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April 21 @ 7:00 pm - 9:00 pm$25
Internationally acclaimed sarod player Pandit Rajeev Taranath comes to the U.S. for a special performance
Born into a highly creative family from Bangalore, India, Pt. Taranath began studying music, song and poetry with his father at a very early age. As a teenager, he attended a concert featuring classical Indian music that would forever change his life and artistic path. Under the tutelage of great sarod maestro Ustad Ali Akbar Khan, Taranath became dedicated to the sarod, the lyrical, deeply resonant relative of the lute. Today, nearly 40 years later, Taranath is considered one of India’s top classical instrumentalists and his performances masterfully combine the depth and rigor of traditional Hindustani classical music with inspired imagination and emotional intensity. For this, Taranath has received wide acclaim, including the Indian Government’s highest honor for the classical performing arts, the prestigious Sangeet Natak Akademi award.
Currently living in Mysore, India, Taranath travels worldwide both teaching and performing. Over his expansive career, his concerts have included performances at major Indian music venues and internationally at universities, conservatories and world music festivals. His performance of classical ragas -highly textured patterns of melody- offer the listener an understanding of the tremendous scope of traditional North Indian classical music. Arts writer for the New York Times, Edward Rothstein, said of Taranath’s performance: “Rajeev Taranath’s sarod improvisation
s mixed the spiritual and the spirited…the raga began with introspective meditation and proceeded into an exuberant rhythmic celebration.”
Taranath’s credentials as a researcher and educator are as impressive as his track record as an artist. A noted linguist and lover of language, he speaks eight languages fluently and holds a PhD in English literature from the University of Mysore. As a Ford Foundation scholar, he researched one of the most important lineages of classical Indian music, the Maihar-Allauddin Gharana. Additionally, from 1995-2005, Taranath served on the music faculty of the California Institute of the Arts in Los Angeles.
“As someone who has had the honor of hosting Rajeev Taranath in concert several times, I cannot express how fortunate we are to be able hear this living master perform,” says Colorado College professor Jonathan Scott Lee. “Rajeev Taranath is not only one of the world’s top exponents of classical Indian music, he is also an artist who is constantly searching, refining and always doggedly pursuing excellence. He unfolds layers of the raga with the expertise that come with the magic of time and sustained attention and demonstrates to us how inspiration and depth of experience work together. This is a beautiful example for all of us, at any age. Clear your calendar, come to the performance and bring everyone you know.”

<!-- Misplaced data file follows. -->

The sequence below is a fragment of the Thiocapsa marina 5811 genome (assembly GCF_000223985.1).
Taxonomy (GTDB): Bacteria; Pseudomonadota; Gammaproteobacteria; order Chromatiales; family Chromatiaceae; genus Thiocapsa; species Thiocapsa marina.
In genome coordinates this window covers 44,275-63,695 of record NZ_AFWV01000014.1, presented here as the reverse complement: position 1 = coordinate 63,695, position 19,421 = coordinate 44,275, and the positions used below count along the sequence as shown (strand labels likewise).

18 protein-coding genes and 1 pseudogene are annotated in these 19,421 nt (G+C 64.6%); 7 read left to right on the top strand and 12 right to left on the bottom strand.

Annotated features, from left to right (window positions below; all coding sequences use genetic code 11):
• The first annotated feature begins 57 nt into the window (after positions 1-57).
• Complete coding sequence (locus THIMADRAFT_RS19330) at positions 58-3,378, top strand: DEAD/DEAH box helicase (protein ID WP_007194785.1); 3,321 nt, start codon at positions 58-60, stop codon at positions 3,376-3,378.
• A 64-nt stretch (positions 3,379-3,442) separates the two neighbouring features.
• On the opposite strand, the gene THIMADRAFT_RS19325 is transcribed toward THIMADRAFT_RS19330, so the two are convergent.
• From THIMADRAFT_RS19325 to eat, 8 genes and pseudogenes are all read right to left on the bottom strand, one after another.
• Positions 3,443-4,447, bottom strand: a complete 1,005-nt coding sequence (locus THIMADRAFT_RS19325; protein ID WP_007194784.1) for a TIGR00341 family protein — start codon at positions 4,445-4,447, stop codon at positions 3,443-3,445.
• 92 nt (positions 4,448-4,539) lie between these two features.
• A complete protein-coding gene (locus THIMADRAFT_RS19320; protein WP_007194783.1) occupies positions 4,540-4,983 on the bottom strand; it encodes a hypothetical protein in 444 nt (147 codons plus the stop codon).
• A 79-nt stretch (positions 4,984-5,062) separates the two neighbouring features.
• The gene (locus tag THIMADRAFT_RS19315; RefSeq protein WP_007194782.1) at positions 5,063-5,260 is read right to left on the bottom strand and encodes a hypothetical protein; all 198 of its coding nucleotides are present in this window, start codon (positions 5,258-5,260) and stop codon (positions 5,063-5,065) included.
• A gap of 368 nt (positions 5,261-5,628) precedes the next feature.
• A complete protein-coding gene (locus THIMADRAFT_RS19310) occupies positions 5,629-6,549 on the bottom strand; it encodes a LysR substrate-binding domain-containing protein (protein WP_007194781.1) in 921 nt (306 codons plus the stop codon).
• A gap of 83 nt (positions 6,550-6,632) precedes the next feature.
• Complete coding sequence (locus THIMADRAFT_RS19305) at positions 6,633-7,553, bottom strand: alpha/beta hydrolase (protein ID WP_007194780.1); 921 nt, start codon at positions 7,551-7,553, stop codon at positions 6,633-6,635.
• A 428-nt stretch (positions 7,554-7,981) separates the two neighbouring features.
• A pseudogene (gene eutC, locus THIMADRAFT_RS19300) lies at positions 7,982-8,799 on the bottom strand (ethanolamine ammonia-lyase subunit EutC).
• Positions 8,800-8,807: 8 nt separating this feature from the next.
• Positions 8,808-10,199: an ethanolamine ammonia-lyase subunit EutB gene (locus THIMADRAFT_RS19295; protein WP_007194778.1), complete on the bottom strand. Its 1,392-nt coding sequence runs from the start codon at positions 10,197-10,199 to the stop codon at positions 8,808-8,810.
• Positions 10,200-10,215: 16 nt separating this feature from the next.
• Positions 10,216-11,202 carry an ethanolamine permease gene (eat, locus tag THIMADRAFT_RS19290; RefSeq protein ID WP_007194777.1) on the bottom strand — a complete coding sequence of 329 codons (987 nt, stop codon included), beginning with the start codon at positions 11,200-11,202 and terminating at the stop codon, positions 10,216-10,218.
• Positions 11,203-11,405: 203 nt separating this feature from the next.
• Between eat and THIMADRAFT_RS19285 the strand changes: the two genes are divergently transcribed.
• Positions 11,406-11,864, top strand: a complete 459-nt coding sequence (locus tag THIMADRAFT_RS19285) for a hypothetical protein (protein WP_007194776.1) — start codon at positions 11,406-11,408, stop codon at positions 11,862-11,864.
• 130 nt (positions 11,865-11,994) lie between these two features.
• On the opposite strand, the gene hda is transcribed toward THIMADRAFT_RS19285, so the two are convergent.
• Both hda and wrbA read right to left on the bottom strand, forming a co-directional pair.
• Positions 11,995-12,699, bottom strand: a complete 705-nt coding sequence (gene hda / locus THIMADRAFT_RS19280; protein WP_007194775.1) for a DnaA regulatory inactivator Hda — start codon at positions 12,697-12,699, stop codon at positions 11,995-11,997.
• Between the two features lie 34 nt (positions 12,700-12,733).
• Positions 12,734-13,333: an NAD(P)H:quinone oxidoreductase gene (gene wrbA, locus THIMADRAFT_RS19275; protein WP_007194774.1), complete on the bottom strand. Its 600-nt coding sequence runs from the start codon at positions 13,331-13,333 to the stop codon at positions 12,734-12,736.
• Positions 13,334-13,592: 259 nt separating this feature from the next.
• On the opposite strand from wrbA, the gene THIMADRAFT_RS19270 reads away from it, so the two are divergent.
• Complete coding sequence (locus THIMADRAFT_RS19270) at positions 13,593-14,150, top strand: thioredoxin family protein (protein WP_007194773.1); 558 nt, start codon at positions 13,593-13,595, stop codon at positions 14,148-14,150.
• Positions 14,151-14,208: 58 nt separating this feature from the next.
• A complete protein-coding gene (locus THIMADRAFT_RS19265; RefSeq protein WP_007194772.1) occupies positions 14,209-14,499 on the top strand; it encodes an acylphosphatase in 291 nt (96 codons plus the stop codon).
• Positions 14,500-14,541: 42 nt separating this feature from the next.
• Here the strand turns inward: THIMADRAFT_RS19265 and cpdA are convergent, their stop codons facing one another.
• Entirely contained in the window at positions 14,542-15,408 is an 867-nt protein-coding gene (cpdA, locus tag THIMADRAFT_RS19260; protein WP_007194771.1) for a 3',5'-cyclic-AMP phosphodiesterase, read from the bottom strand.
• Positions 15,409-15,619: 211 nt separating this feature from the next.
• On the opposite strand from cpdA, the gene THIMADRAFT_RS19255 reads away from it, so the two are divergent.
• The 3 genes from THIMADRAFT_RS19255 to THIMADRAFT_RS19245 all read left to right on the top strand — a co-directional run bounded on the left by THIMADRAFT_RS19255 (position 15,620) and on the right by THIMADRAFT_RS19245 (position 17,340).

Rajeev Taranath connects us to a beautiful ethos in Indian classical music, in which achieved musicianship is the reflection of a profound and sustained love of the music and the instrument. The deep exploration of a raga through insistent riyaaz or practice over a lifetime and the value of learning and listening with humility is what propels the music forward. Eventually, an artist is ‘invited in’ by the raga so that IT becomes the performer. Taranathji is fond of a line from a poem by TS Eliot: “You are the music while it lasts”.
For more information on Pandit Rajeev Taranath, go to www.rajeevtaranath.com.
“Taranath’s sarod pulls heart strings… – Express, New Delhi
“luminous” – The Los Angeles Times
“profound musical skills” – Sydney Morning Herald “Rajeev Taranath’s sarod improvisations mixed the spiritual and the spirited…the raga began with introspective meditation and proceeded into an exuberant rhythmic celebration.” -New York Times
Joining Taranath on the tabla for this tour will be the brilliant percussionist Udayraj Karpur, a sought-after concert accompanist and soloist. Karpur began his tabla training with T. Gangadhar and Sheshadri Gawai . He then studied caricature at Anoor Ananthakrishna Sharma and eventually became a student of Suresh Talwalkar and Ravindra Yavagal .
He earned a Master’s degree in the Tabla at the University of Kharghar and won a gold medal. At festivals in India he performed with musicians such as Gangubai Hangal , Dinkar Kaikini , KG Ginde , Yeshwantbua Joshi and Rashid Khan . International tours have taken him to the USA, Germany, Holland, Austria, Belgium, Switzerland, Dubai and China. He is a member of the Dutch World Music Group Bhedam , in the framework of Karnatic Lab Festival in Bimhuis in Amsterdam occurred. In 2002 and 2003 they toured in India, with the album Rickshaw Chase . With the Sarod player Rajeev Taranath , he recorded the album Reflections Around Noon .
In addition, Karpur was active as a film musician, appeared in state Indian television and private broadcasters such as AIR Dharwad , Star Plus and ETV . At the Mallya Aditi International School (MAIS) he taught in mathematics the mathematical background of Ragas and Talas in Hindustani and Carnatic classical music.